“And there’s Europe,” Freddy said. “It’s not just one country, and it’s dependent on Russia’s gas.
“Business leaders in Germany have just told their chancellor, Angela Merkel, to stop pushing Putin, and French businesses aren’t far behind doing the same.”
“So much for the union of Europe,” I said.
“So much for reality and the need for everyone to realize that a revitalized Russia’s in the making,” Freddy said.
“Say what you want to about Putin, he’s no dummy. He’s more than being a survivor of what didn’t work all that well with the end of the Soviet Union. He’s the lynchpin for change for more than what Russia’s role is going to be because Europe and we are going to have to react to that.”
“You make it sound like he sees himself as more than some kind of political savior of his country,” I said.
“I haven’t a clue as to how he sees himself,” Freddy said.
“What I do see is a middle aged guy in great physical shape who has seen what didn’t work and has a pretty good idea as to why.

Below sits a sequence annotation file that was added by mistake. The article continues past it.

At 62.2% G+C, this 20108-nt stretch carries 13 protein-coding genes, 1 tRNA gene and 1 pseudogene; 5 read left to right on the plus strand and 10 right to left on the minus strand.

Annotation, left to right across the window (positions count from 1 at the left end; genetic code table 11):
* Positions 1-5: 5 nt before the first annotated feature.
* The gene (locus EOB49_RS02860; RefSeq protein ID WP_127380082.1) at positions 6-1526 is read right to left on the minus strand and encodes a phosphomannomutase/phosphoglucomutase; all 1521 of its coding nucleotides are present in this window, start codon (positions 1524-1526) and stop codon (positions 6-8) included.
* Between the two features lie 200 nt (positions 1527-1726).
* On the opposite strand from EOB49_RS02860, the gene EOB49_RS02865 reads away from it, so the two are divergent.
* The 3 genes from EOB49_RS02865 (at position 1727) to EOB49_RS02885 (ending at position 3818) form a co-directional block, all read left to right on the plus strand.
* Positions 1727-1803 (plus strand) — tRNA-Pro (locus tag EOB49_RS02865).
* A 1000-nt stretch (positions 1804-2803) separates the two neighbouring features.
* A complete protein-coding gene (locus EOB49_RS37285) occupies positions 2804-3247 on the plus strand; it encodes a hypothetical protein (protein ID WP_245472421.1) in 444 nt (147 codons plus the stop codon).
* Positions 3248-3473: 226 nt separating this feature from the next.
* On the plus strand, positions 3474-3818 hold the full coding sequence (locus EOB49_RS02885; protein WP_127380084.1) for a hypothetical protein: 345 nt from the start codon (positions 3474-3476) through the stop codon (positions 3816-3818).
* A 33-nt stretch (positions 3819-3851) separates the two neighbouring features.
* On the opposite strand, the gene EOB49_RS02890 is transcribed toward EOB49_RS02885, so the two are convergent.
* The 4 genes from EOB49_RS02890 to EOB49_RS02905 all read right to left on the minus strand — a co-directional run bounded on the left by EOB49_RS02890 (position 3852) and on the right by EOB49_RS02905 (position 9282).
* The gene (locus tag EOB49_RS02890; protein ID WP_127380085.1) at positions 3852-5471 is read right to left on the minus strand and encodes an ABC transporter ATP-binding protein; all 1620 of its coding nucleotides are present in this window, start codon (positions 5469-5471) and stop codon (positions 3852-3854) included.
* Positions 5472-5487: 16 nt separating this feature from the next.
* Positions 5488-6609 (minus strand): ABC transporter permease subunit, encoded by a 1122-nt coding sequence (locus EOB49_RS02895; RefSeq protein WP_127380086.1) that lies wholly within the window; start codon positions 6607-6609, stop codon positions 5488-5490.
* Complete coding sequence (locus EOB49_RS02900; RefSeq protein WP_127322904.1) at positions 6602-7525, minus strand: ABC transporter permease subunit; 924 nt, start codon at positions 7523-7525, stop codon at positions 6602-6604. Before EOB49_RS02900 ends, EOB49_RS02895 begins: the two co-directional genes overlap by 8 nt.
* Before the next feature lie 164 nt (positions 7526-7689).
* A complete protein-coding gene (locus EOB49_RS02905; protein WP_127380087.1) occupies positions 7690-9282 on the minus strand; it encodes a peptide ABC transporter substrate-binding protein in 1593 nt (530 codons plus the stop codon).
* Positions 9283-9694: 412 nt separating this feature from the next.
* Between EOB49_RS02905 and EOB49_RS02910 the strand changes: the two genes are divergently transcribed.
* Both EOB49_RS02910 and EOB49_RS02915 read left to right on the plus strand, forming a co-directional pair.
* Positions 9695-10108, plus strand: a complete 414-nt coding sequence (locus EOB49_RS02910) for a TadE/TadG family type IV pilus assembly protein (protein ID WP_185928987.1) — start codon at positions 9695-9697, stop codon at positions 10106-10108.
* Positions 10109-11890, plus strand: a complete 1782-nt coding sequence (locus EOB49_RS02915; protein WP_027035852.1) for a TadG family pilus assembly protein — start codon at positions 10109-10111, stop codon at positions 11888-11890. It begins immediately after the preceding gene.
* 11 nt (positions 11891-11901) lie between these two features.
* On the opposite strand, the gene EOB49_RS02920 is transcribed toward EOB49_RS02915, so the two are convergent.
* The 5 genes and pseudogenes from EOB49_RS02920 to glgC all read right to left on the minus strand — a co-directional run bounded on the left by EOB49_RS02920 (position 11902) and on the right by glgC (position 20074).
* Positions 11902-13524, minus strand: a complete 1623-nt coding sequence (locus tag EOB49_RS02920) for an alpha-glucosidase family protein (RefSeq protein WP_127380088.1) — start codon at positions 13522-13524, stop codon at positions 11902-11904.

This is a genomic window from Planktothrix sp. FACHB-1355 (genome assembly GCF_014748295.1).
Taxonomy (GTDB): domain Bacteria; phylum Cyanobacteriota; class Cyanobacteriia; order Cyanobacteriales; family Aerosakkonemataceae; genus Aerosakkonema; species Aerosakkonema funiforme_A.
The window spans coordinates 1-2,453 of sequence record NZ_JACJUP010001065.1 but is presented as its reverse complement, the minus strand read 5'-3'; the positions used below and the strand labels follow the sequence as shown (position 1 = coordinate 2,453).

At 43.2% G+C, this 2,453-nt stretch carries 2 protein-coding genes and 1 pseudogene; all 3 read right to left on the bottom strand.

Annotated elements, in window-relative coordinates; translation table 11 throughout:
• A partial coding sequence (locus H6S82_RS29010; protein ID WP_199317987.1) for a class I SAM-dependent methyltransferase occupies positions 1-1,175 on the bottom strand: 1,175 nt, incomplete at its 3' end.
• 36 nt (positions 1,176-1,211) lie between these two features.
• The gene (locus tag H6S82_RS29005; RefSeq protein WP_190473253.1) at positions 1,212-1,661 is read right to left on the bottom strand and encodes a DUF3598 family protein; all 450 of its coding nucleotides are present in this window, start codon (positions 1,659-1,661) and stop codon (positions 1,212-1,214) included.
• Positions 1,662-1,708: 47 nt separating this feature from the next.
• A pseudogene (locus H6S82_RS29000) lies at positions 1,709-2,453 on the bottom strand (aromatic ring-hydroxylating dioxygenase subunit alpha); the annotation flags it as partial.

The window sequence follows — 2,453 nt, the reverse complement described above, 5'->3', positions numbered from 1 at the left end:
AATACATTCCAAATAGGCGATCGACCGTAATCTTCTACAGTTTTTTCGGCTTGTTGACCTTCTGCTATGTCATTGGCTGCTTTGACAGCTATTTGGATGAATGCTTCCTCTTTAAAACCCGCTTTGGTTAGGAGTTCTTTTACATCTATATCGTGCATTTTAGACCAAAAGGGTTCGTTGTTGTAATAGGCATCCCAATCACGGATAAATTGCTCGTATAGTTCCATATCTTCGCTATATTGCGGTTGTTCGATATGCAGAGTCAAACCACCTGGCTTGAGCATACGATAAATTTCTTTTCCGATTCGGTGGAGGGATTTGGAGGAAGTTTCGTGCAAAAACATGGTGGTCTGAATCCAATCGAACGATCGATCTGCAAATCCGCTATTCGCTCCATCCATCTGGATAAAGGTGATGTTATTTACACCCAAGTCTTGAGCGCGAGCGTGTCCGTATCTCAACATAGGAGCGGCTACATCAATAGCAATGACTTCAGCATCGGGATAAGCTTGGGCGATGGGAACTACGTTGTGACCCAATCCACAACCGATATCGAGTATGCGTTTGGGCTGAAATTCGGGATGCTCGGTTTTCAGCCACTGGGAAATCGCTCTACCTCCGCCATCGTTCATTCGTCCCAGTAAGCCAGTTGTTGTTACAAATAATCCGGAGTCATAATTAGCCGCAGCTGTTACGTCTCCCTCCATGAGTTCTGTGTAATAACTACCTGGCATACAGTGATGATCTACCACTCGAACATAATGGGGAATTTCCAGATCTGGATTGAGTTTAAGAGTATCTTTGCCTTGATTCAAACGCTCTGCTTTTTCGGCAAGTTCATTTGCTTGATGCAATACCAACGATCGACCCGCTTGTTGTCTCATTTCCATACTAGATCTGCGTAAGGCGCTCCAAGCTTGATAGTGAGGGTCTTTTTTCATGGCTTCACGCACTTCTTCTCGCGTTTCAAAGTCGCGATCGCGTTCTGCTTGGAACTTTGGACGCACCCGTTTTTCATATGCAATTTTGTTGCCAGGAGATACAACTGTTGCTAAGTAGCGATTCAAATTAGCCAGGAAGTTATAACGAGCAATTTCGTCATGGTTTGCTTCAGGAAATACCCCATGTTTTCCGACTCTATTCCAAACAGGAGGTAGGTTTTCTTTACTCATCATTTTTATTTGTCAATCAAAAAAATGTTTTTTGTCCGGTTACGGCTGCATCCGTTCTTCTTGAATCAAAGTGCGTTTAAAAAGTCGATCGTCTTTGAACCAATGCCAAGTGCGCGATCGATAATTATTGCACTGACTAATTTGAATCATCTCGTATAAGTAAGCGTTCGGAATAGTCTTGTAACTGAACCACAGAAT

“I see a guy who is proud of being a Russian who wants to restore Russian pride in itself and respect from the rest of the world, and he’s going to do what he can about that come Hell or high water.”
“And what do you see for us?” I asked.
“I haven’t a clue, but I hope it will be better than what we’ve been getting for too long because we are a nation divided against itself and nothing good can come of that,” Freddy said.
“Maybe Putin sees us the same way as you,” I said.
“I wouldn’t be at all surprised,” Freddy said.
Bill Plante is a Newbury resident and a former executive editor of The Daily News.